Proto Labs, a producer of custom prototypes and low-volume production parts, has added additive manufacturing to its portfolio of services on offer from its Telford, UK facility.
The company has expanded its production facility with the recent addition of stereolithography (SL), an advanced additive manufacturing service for custom prototyping.
Together with Proto Labs’ CNC machining and injection moulding services, the company says it is now “truly able” to help designers and engineers take a product from the initial stages of prototyping through to low-volume production.
Lee Ball, Proto Labs’ Operations Director, commented: “We are excited to be able to offer this new additive manufacturing service to our customers in Europe.”
“When compared to the commonly available fused deposition modelling (FDM) processes that are popular with hobbyists, SL offers a vastly improved level of resolution, accuracy and surface finish. SL can build parts with a layer thickness of 25 microns (0.0250mm) compared to the typical, entry-level FDM layer thickness of around 127 microns (0.127mm).”
The SL process uses an ultraviolet laser to draw on the surface of a liquid thermoset resin. Where it draws, the liquid turns to solid. This is repeated in thin, two-dimensional cross-sectional layers to form complex three-dimensional parts that Proto Labs says is “far more accurate” than many other types of additive manufacturing processes currently available.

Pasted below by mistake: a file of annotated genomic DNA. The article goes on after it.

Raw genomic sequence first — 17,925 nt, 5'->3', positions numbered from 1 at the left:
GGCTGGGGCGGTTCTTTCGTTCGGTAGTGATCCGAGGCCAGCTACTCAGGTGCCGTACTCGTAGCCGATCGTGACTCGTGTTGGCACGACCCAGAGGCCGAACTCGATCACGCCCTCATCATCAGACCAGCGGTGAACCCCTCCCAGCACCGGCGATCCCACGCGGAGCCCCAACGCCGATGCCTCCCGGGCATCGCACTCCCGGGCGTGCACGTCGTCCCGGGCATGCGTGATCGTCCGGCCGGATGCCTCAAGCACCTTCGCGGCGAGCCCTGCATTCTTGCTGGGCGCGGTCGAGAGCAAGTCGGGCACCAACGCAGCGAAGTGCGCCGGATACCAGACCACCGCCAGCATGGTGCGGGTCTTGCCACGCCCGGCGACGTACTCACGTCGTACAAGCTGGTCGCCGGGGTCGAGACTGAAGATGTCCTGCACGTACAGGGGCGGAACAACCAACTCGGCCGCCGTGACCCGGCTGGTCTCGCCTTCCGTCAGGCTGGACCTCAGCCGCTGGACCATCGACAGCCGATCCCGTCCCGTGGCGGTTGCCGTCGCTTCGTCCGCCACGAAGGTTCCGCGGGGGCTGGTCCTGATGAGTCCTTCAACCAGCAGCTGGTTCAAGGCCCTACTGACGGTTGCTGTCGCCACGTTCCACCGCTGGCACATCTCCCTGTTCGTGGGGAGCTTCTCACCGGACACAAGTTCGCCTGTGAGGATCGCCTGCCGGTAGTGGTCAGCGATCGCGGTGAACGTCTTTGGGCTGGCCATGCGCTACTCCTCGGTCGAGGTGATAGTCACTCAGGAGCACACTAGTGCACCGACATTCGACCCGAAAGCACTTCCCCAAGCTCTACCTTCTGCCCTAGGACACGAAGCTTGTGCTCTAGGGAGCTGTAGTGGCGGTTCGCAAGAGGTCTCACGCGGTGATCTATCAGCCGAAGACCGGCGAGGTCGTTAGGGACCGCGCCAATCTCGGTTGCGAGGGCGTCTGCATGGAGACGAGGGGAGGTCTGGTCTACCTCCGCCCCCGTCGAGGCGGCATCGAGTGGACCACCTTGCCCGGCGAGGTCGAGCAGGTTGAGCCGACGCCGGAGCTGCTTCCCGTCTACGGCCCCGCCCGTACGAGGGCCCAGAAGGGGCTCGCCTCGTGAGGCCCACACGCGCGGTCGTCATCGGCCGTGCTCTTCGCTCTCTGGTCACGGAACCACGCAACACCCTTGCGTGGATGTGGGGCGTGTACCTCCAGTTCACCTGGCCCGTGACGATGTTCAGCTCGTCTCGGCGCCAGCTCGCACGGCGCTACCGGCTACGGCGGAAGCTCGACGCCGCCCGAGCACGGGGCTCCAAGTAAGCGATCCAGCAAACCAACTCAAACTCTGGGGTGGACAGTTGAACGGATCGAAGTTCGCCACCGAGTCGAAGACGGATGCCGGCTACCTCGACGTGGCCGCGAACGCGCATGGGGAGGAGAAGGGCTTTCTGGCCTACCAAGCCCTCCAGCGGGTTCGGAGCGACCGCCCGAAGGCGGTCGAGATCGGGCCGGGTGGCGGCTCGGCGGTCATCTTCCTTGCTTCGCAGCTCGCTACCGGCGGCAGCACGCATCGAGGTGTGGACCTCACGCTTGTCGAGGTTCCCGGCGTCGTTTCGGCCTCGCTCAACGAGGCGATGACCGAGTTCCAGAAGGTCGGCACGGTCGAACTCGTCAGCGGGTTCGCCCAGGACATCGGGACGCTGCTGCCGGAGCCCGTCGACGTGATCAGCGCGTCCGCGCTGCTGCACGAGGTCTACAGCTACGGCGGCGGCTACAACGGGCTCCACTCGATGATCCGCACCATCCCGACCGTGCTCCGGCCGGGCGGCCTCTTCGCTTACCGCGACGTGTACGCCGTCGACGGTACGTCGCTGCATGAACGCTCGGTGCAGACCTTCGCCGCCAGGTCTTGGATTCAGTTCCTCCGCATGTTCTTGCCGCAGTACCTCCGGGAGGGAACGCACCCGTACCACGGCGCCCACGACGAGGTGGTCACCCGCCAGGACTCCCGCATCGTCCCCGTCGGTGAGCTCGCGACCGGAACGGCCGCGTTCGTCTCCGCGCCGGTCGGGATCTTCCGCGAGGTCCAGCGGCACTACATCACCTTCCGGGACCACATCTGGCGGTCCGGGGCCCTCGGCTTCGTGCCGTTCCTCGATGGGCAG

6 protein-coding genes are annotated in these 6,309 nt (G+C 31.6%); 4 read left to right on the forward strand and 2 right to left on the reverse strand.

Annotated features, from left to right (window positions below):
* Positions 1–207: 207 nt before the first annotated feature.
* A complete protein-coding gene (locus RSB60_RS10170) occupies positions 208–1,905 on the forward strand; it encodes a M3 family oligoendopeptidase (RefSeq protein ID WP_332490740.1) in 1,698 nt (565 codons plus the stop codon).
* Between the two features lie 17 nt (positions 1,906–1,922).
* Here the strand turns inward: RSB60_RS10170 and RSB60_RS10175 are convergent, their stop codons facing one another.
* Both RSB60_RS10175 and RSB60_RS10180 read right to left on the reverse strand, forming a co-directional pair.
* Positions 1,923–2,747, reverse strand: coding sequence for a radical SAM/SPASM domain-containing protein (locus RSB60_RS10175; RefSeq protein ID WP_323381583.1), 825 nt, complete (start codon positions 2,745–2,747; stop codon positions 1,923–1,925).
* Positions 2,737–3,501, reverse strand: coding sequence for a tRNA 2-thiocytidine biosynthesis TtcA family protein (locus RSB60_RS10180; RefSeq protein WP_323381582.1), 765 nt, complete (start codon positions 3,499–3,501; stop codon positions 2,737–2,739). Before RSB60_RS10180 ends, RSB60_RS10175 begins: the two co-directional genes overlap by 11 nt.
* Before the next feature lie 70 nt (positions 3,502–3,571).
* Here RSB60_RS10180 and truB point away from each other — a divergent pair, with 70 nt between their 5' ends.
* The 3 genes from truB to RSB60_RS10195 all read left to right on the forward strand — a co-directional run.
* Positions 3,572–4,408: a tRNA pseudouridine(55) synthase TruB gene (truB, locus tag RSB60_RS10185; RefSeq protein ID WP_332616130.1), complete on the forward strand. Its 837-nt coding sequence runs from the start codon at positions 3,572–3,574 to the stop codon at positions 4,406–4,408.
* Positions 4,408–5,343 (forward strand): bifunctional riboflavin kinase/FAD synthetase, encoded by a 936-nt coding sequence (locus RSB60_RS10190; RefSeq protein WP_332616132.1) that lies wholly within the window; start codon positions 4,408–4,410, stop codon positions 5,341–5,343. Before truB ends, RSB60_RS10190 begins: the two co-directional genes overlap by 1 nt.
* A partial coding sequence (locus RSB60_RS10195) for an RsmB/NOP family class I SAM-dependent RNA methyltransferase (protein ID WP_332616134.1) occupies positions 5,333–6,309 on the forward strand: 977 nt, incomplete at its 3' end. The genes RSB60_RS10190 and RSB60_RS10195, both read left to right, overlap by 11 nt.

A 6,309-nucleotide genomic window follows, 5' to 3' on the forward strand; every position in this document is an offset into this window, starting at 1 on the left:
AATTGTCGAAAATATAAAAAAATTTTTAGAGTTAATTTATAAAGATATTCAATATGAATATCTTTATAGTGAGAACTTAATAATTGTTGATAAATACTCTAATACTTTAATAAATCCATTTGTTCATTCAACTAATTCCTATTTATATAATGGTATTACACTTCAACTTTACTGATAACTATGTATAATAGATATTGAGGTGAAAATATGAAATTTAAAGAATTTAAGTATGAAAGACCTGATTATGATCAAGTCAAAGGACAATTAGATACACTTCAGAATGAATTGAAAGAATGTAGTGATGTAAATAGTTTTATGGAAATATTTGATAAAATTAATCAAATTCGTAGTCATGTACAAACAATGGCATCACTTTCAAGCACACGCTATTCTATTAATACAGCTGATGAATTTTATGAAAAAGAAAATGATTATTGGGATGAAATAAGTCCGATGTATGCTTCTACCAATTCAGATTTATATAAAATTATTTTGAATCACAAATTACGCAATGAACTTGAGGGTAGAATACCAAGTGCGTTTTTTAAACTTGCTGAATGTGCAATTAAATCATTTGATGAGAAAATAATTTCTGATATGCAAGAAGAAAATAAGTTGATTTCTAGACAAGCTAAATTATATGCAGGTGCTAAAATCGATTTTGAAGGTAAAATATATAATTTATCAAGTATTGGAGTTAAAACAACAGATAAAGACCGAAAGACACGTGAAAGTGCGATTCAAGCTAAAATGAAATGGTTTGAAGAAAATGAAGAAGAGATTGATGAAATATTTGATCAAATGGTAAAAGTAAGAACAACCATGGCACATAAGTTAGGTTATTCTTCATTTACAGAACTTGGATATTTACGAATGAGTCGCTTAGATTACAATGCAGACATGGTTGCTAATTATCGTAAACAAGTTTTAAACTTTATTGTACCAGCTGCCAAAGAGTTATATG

The company’s additive manufacturing service can produce parts in sizes up to 736mm by 635mm by 533mm, using a selection of thermoplastic-like materials that mimic ABS and polypropylene.
“Fast-moving businesses demand expertise, scalability and a quick turnaround of products to stay ahead of the competition. Professional additive manufacturing will allow companies to accelerate product development and turn ideas into real products in a matter of days,” added Ball.
Proto Labs’ says its stereolithography process offers high accuracy and a smooth surface finish on parts. It works well for prototyping very small parts and complex geometries during the earliest stages of a component’s development.
The company is also planning to introduce selective laser sintering (SLS) and direct metal laser sintering (DMLS) processes in 2016, with both technologies already having been successfully established in Proto Lab’s US locations.